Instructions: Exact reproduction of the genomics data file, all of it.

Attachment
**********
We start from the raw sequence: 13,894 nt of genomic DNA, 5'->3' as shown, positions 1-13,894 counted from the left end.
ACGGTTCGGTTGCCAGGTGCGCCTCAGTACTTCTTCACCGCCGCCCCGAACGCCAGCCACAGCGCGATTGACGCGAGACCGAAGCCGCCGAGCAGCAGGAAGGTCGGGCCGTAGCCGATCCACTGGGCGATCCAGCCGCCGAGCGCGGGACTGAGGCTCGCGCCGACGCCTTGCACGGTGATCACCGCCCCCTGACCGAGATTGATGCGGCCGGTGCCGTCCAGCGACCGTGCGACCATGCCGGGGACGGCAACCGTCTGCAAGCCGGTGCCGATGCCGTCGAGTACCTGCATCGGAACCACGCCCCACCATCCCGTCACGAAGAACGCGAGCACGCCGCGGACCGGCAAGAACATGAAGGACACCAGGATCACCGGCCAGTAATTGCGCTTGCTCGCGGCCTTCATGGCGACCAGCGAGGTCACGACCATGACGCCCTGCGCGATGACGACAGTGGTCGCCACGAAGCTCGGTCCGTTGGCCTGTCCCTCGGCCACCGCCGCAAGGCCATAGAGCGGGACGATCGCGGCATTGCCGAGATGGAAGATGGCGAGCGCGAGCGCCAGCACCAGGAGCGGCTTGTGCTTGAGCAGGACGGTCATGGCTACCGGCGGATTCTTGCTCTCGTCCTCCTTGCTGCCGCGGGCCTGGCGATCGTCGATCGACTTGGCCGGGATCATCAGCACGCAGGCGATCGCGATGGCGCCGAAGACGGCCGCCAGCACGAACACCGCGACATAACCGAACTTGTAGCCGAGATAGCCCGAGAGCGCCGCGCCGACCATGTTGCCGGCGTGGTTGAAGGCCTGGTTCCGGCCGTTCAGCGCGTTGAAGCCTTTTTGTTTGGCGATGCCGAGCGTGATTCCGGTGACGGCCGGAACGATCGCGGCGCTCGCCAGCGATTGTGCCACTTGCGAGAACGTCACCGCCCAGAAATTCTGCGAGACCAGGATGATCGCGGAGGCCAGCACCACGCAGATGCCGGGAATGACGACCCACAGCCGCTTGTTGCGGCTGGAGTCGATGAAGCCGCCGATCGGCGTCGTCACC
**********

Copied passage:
We start from the raw sequence: 13,894 nt of genomic DNA, 5'->3' as shown, positions 1-13,894 counted from the left end.
ACGGTTCGGTTGCCAGGTGCGCCTCAGTACTTCTTCACCGCCGCCCCGAACGCCAGCCACAGCGCGATTGACGCGAGACCGAAGCCGCCGAGCAGCAGGAAGGTCGGGCCGTAGCCGATCCACTGGGCGATCCAGCCGCCGAGCGCGGGACTGAGGCTCGCGCCGACGCCTTGCACGGTGATCACCGCCCCCTGACCGAGATTGATGCGGCCGGTGCCGTCCAGCGACCGTGCGACCATGCCGGGGACGGCAACCGTCTGCAAGCCGGTGCCGATGCCGTCGAGTACCTGCATCGGAACCACGCCCCACCATCCCGTCACGAAGAACGCGAGCACGCCGCGGACCGGCAAGAACATGAAGGACACCAGGATCACCGGCCAGTAATTGCGCTTGCTCGCGGCCTTCATGGCGACCAGCGAGGTCACGACCATGACGCCCTGCGCGATGACGACAGTGGTCGCCACGAAGCTCGGTCCGTTGGCCTGTCCCTCGGCCACCGCCGCAAGGCCATAGAGCGGGACGATCGCGGCATTGCCGAGATGGAAGATGGCGAGCGCGAGCGCCAGCACCAGGAGCGGCTTGTGCTTGAGCAGGACGGTCATGGCTACCGGCGGATTCTTGCTCTCGTCCTCCTTGCTGCCGCGGGCCTGGCGATCGTCGATCGACTTGGCCGGGATCATCAGCACGCAGGCGATCGCGATGGCGCCGAAGACGGCCGCCAGCACGAACACCGCGACATAACCGAACTTGTAGCCGAGATAGCCCGAGAGCGCCGCGCCGACCATGTTGCCGGCGTGGTTGAAGGCCTGGTTCCGGCCGTTCAGCGCGTTGAAGCCTTTTTGTTTGGCGATGCCGAGCGTGATTCCGGTGACGGCCGGAACGATCGCGGCGCTCGCCAGCGATTGTGCCACTTGCGAGAACGTCACCGCCCAGAAATTCTGCGAGACCAGGATGATCGCGGAGGCCAGCACCACGCAGATGCCGGGAATGACGACCCACAGCCGCTTGTTGCGGCTGGAGTCGATGAAGCCGCCGATCGGCGTCGTCACC